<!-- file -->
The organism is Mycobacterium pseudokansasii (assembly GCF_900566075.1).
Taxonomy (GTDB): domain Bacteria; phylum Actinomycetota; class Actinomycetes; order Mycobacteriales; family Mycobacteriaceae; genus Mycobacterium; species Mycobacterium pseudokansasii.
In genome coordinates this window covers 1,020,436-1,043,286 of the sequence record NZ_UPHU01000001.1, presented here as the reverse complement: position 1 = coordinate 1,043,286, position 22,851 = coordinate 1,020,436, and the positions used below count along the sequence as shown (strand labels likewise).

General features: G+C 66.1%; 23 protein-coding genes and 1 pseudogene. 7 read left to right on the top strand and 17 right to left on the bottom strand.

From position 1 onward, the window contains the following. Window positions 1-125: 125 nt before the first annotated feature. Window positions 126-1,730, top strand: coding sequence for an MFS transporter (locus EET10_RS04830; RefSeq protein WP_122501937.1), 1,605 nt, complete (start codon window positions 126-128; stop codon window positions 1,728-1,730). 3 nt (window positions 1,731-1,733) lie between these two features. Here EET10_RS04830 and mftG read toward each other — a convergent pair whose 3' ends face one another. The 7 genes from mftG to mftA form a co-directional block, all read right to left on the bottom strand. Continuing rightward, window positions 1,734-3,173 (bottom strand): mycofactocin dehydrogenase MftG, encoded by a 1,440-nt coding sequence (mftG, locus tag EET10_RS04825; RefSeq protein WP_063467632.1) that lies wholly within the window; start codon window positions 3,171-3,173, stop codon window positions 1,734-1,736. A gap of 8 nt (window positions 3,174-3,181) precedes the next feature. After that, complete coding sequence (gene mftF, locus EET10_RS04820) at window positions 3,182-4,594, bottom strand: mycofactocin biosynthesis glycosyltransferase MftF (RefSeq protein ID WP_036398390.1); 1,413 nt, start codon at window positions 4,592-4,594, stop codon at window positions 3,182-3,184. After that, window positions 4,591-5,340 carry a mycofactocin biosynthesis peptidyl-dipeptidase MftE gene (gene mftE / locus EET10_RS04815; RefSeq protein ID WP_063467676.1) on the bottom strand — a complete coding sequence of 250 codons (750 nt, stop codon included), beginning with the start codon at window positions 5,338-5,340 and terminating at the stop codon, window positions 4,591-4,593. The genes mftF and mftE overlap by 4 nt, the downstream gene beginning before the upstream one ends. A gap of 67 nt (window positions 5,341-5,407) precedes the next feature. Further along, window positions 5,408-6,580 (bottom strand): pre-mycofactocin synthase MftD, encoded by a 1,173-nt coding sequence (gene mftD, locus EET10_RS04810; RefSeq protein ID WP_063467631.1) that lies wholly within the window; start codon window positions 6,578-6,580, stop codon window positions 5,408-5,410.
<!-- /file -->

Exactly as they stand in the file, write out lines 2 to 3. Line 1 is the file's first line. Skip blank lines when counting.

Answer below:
Taxonomy (GTDB): domain Bacteria; phylum Actinomycetota; class Actinomycetes; order Mycobacteriales; family Mycobacteriaceae; genus Mycobacterium; species Mycobacterium pseudokansasii.
In genome coordinates this window covers 1,020,436-1,043,286 of the sequence record NZ_UPHU01000001.1, presented here as the reverse complement: position 1 = coordinate 1,043,286, position 22,851 = coordinate 1,020,436, and the positions used below count along the sequence as shown (strand labels likewise).